Mindfulness seems to be everywhere. But it doesn’t only show up as the word of the day on clickbait sites, it’s also been written about by serious scientists for years. The consensus is that if you practice mindfulness, you’ll be more productive, have lower stress levels, and will concentrate better in your next race instead of thinking about which new bike saddle you need or what you’ll wear at the post-race party.
Mindfulness isn’t just for yoga class. Mindfulness can actually make you a fearless force in the water too. Here’s how mindfulness in swimming can make you an overall better triathlete.
Mindfulness Doesn’t Have to Be Complicated
It can actually be pretty simple.
You may know the feeling of having driven to work and upon arriving have no idea how you got there. That’s an example of mindfulness—or rather, a lack thereof. The idea is that you have a physical self that was driving, and a non-physical self that was vacationing in Bali and not really paying attention to the road. You might call your non-physical self your presence of mind. The fact that your presence of mind was not present in your physical body explains how you drove without “being there.” It probably worked out for you that day, but could easily go badly if you’re really paying attention!
As we can see in this driving example, the physical self has to be fully connected to the non-physical self in order for the whole self to function well. One of the functions you retain when you’re completely connected is full control over your body. As your physical and non-physical self become more and more disconnected, the less control you have.
If you had been in a near miss car accident during your drive, you might have done or said some crazy things, like yelling or whipping the wheel a certain way. Doing things without thinking happens because you become so scared you aren’t actually in complete control of your body.
Sometimes not being mindful isn’t dangerous, like when you’re daydreaming during class, but in some cases it can be dangerous, like when you’re in the car—or when you’re in the water.
Mindfulness in Swimming
So how does mindfulness relate to swimming? When you are in the water, it is easy to let your mind get distracted from the physical sensations in and around your body. “How many more yards? What’s for dinner?” Those thoughts aren’t dangerous if you are calm in body and mind. But if you have fears about your survival or fears about not being able to get more air, then any creeping of the mind away from the task at hand may steal control from your body.
The key is this: when you’re mindful, you can maintain calm. And when you’re calm, you’re in control.
OK, then, how do you find calm?
1. Feel and Commit to Calm
First, calm starts with taking the feedback the water and your body are giving you. What are you feeling? Do you feel the water on the sides of your head and face when you come up to breathe? Do you feel the pressure on your hands when you paddle? If you can connect in real-time with your senses, then you can be present for your body to give and take instructions from your mind.
Commit to only doing things for which you can maintain this calm. If something makes you feel like you might get nervous, back up and go do the thing that you felt good doing. You’ll progress as you get bored with each easy thing and start to wonder what’s next.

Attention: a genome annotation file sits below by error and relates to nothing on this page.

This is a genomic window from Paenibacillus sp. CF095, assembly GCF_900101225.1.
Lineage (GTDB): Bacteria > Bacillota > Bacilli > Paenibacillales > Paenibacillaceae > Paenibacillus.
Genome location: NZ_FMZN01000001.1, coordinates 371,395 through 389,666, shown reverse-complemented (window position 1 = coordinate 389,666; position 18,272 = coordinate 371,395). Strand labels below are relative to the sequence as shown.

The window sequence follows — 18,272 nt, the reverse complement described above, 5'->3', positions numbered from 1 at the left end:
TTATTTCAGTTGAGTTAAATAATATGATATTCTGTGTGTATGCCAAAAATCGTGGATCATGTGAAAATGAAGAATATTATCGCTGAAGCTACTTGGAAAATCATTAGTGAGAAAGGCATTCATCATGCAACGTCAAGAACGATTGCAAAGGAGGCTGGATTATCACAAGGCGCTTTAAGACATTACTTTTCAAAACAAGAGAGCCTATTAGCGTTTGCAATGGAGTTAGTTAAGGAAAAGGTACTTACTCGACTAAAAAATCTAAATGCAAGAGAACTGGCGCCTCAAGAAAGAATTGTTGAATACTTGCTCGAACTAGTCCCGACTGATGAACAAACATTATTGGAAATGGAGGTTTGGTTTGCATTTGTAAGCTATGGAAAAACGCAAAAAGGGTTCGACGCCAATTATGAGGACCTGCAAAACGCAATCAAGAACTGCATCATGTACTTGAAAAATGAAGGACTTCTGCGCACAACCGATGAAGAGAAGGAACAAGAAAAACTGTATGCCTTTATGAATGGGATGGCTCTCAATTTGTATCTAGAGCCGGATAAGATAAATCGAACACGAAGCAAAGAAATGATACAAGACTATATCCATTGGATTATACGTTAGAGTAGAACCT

2. Understanding Your Body and Water Together
Calm comes from knowing how the water works with your body and vice versa. One example of this is knowing whether or not you float. Most people do float—if you don’t float, that’s OK, you can still be a swimmer!—but it’s important to know your floating status in order to know how your body works with the water. Knowing what kind of body you have helps you stay present and work with the water instead of fighting it. Understanding the other aspects of buoyancy and propulsion, covered in our book Conquer Your Fear of the Triathlon Swim, are also important things to clear up in order to feel safe in open water.
3. Being Your Own Safety
Calm also comes from having your safety come from a place that you can rely on. Right now, maybe your safety feels like it comes from the bottom, the wall, or the kayakers. But if you know how to apply your buoyancy calmly (see No. 2), then the flotation you contain within your own healthy body can be used for your safety. Think of it like this: Those other things might not always be there, but you always have “you” with you, so you are the most reliable safety source.
When you provide your own safety, you know that you can use your body to get as much rest and air as you want. But when you don’t feel you can get adequate air, this leads to a sneaking sense that you might not survive—and in that state of mind you won’t swim well. One way to rest at mile 2.222 of your iron-distance swim is to use your back float. If you are mindfully present in your body in your back float, this rest will be truly restful.
When you learn to apply mindfulness to your swim, you will be able to enjoy open water. You’ll be able to stand on the start dock and laugh with your friends. You’ll be able to obsess about whether you have time to go to the restroom one more time. The one thing you won’t be doing is worrying about whether you’ll survive. And not having that worry is the best feeling you could ever have.
Lifelong swimmer, NCAA Div 1 athlete, and multiple Ironman finisher Ali Meeks co-wrote the book Conquer Your Fear of the Triathlon Swim to help people heal their fear of open water and enjoy triathlon more than ever before. As the founder of ReadySetSweat Endurance Coaching, she is passionate about building confident swimmers and triathletes.